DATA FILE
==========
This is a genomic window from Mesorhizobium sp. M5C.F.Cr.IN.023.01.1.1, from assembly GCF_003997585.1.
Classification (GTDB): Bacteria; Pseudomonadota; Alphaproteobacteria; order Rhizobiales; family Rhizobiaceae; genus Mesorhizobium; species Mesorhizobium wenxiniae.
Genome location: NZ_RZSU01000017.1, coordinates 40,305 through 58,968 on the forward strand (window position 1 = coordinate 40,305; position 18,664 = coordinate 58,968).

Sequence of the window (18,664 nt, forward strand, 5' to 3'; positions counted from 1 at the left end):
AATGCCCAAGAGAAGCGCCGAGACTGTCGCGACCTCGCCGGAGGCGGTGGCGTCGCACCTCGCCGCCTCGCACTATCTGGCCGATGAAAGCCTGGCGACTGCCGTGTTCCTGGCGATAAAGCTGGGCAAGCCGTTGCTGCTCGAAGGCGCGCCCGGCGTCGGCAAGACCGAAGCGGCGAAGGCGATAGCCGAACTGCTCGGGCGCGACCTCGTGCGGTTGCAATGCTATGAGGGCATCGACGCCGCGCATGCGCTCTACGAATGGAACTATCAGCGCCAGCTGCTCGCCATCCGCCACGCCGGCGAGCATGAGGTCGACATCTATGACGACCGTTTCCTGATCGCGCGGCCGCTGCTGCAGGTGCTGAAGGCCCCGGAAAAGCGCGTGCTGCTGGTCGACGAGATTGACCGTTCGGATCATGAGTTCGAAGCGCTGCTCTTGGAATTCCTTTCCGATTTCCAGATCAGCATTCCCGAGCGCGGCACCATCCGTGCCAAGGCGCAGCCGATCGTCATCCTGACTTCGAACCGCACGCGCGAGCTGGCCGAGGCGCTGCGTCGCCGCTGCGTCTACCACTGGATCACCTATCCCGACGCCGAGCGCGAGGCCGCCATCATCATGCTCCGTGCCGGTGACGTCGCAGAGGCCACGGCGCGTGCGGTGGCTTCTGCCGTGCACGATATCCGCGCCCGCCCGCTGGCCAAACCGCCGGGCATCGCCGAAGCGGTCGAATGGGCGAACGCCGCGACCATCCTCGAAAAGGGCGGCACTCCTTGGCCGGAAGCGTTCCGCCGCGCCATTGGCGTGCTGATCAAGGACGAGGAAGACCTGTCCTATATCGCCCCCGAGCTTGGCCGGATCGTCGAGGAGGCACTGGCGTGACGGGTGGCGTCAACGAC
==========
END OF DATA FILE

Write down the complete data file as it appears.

This is a genomic window from Mesorhizobium sp. M5C.F.Cr.IN.023.01.1.1, from assembly GCF_003997585.1.
Classification (GTDB): Bacteria; Pseudomonadota; Alphaproteobacteria; order Rhizobiales; family Rhizobiaceae; genus Mesorhizobium; species Mesorhizobium wenxiniae.
Genome location: NZ_RZSU01000017.1, coordinates 40,305 through 58,968 on the forward strand (window position 1 = coordinate 40,305; position 18,664 = coordinate 58,968).

Sequence of the window (18,664 nt, forward strand, 5' to 3'; positions counted from 1 at the left end):
AATGCCCAAGAGAAGCGCCGAGACTGTCGCGACCTCGCCGGAGGCGGTGGCGTCGCACCTCGCCGCCTCGCACTATCTGGCCGATGAAAGCCTGGCGACTGCCGTGTTCCTGGCGATAAAGCTGGGCAAGCCGTTGCTGCTCGAAGGCGCGCCCGGCGTCGGCAAGACCGAAGCGGCGAAGGCGATAGCCGAACTGCTCGGGCGCGACCTCGTGCGGTTGCAATGCTATGAGGGCATCGACGCCGCGCATGCGCTCTACGAATGGAACTATCAGCGCCAGCTGCTCGCCATCCGCCACGCCGGCGAGCATGAGGTCGACATCTATGACGACCGTTTCCTGATCGCGCGGCCGCTGCTGCAGGTGCTGAAGGCCCCGGAAAAGCGCGTGCTGCTGGTCGACGAGATTGACCGTTCGGATCATGAGTTCGAAGCGCTGCTCTTGGAATTCCTTTCCGATTTCCAGATCAGCATTCCCGAGCGCGGCACCATCCGTGCCAAGGCGCAGCCGATCGTCATCCTGACTTCGAACCGCACGCGCGAGCTGGCCGAGGCGCTGCGTCGCCGCTGCGTCTACCACTGGATCACCTATCCCGACGCCGAGCGCGAGGCCGCCATCATCATGCTCCGTGCCGGTGACGTCGCAGAGGCCACGGCGCGTGCGGTGGCTTCTGCCGTGCACGATATCCGCGCCCGCCCGCTGGCCAAACCGCCGGGCATCGCCGAAGCGGTCGAATGGGCGAACGCCGCGACCATCCTCGAAAAGGGCGGCACTCCTTGGCCGGAAGCGTTCCGCCGCGCCATTGGCGTGCTGATCAAGGACGAGGAAGACCTGTCCTATATCGCCCCCGAGCTTGGCCGGATCGTCGAGGAGGCACTGGCGTGACGGGTGGCGTCAACGAC